December 21, 2020
Thank you for the consistent coverage of the South Fork Wind project. I’m glad to see the progress with permitting and to know the process is working — rigorous environmental review by the responsible agencies and inclusion of stakeholder input from the onset.
Marine construction in all forms has the potential to impact the environment. Water quality, habitat and living resources can be adversely affected. Specific to South Fork Wind, damages incurred during turbine installation and jet-plowing the 60-mile submarine cable are largely temporary and biologically inconsequential.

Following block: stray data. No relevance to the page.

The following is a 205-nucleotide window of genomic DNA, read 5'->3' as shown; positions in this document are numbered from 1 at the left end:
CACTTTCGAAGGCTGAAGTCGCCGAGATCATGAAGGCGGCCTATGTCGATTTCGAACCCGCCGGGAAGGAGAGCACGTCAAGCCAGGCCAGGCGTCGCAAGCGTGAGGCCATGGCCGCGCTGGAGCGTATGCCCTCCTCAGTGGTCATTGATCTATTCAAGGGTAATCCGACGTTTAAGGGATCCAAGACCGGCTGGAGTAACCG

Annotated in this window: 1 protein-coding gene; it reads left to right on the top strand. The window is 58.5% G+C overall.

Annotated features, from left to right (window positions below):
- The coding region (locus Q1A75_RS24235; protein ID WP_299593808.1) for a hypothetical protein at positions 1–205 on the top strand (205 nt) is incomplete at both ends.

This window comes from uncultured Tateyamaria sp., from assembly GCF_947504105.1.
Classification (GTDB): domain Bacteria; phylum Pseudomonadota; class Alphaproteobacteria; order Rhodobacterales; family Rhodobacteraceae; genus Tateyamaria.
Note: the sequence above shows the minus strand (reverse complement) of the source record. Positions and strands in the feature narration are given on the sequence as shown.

As for the cable landing, unlike the Block Island project, which employed the shallower jet-plowing that allowed the cable to become exposed, horizontal directional drilling is the methodology that will be used here. Horizontal drilling is capable of threading the cable deep into the sea floor and well below the influences of the high-energy surf zone. There is zero chance the cable will be exposed, and opponents of the project should stop conflating the two for the purpose of inciting unwarranted community alarm.
East Hampton should be commended for its due diligence with project review and for negotiating a substantive mitigation package. Beyond the obvious benefits from transitioning to renewable energy, there’s a golden opportunity to deliver meaningful actions for improving environmental health. Think big and act bold.